November 2016. Landscape Photo Project in Bryce Canyon, Utah

Hoodoos in Bryce Canyon at sunrise

Hoodoos in Bryce Canyon at sunrise.

November 2016. We went to Bryce Canyon for the tenth time. It is a unique place for landscape photographers. The geological formations, called “Hoodoos” or “fairy chimneys”, are very special and offer suggestive forms such as the famous hammer of Thor. Bryce Canyon is a unique natural enclave in Utah that perfectly fits our theme of the "Beauties of Nature".

To photograph Bryce Canyon, we think that autumn is the best season, because it is possible to find snow. Also, the lights are grazing all day. Thus, one can discover interesting photographs with the vegetation even at the height of the light. But an even greater delight remains: the sunrise and sunset from Sunrise Point.

Bryce Canyon is a very dense mineral natural site in terms of formations. Every square foot is interesting to photograph. This profusion of subjects might suggest that this place is not for us. But Bryce Canyon perfectly fits our artistic approach because we are facing landscapes based on patterns. The hoodoos are infinitely repeated, giving the impression that a crazy sculptor has taken the trouble to create these forms from a few molds.

But Bryce Canyon does not only contain wonderful shapes. It also emits very warm and dense colors. The variations of tone are always in the orange. They are soothing, and create an incomparable feeling of serenity and calm.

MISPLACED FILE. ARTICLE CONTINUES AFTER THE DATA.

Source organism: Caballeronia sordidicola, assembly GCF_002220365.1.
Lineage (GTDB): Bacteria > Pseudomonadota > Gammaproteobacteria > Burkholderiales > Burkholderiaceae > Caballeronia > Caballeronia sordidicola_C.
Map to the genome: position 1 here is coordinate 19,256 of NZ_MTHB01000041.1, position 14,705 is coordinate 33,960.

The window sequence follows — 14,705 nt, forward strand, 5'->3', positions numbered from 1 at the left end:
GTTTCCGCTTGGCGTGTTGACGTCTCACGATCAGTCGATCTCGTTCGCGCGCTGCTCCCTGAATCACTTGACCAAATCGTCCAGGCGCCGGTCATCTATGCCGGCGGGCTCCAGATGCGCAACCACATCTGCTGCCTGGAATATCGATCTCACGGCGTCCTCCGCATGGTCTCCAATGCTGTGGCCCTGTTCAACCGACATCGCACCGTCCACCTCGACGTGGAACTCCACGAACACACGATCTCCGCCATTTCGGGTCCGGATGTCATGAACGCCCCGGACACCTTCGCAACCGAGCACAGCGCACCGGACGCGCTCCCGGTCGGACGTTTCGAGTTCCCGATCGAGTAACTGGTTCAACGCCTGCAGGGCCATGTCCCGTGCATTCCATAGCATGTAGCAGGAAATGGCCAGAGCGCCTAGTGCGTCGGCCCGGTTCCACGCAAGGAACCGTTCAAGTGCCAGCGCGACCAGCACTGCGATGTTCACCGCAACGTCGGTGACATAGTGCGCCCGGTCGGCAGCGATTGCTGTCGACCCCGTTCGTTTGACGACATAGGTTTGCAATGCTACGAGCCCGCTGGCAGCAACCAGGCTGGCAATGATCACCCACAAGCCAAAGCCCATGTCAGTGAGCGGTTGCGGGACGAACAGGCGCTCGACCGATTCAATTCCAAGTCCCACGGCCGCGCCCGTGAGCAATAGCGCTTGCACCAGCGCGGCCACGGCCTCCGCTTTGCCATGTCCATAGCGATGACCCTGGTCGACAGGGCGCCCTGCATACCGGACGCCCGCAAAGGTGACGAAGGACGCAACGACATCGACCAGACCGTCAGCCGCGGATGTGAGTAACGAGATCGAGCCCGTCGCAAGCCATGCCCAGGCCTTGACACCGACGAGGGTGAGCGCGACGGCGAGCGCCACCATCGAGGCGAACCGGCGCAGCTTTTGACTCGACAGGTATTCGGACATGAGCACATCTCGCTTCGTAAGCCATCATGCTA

Photographing Bryce Canyon can be done in two ways: from the banks of the canyon or by taking the dirt roads that crisscross it. The results are totally different. We must be careful not to stray into the paths of creativity because distractions are everywhere. The most difficult issue with this canyon is to focus on a single theme during a photo session. We must remember that if we want to do more, we will come back months later to continue the photo project.

Photographing Bryce Canyon for the tenth time can be a challenge. Some may think there is nothing left to do. That is an error of judgment. Even if the landscapes may seem identical, the lights provide new perspectives. Textures and structures can be completely changed depending on the season and light. In addition, the rendering of volumes and shapes will be different at each session.

This Bryce Canyon photo project is part of our major project on "Landscapes of the United States". The photos we create will be added to our collection of art photographs devoted to the canyon.

Hoodoos in Bryce Canyon at sunrise

Hoodoos in Bryce Canyon at sunrise.

Hoodoos in Bryce Canyon at sunset

Hoodoos in Bryce Canyon at sunset.

Hoodoos in Bryce Canyon under the snow

Hoodoos in Bryce Canyon under the snow

Hoodoos in Bryce Canyon under the snow

Hoodoos in Bryce Canyon under the snow

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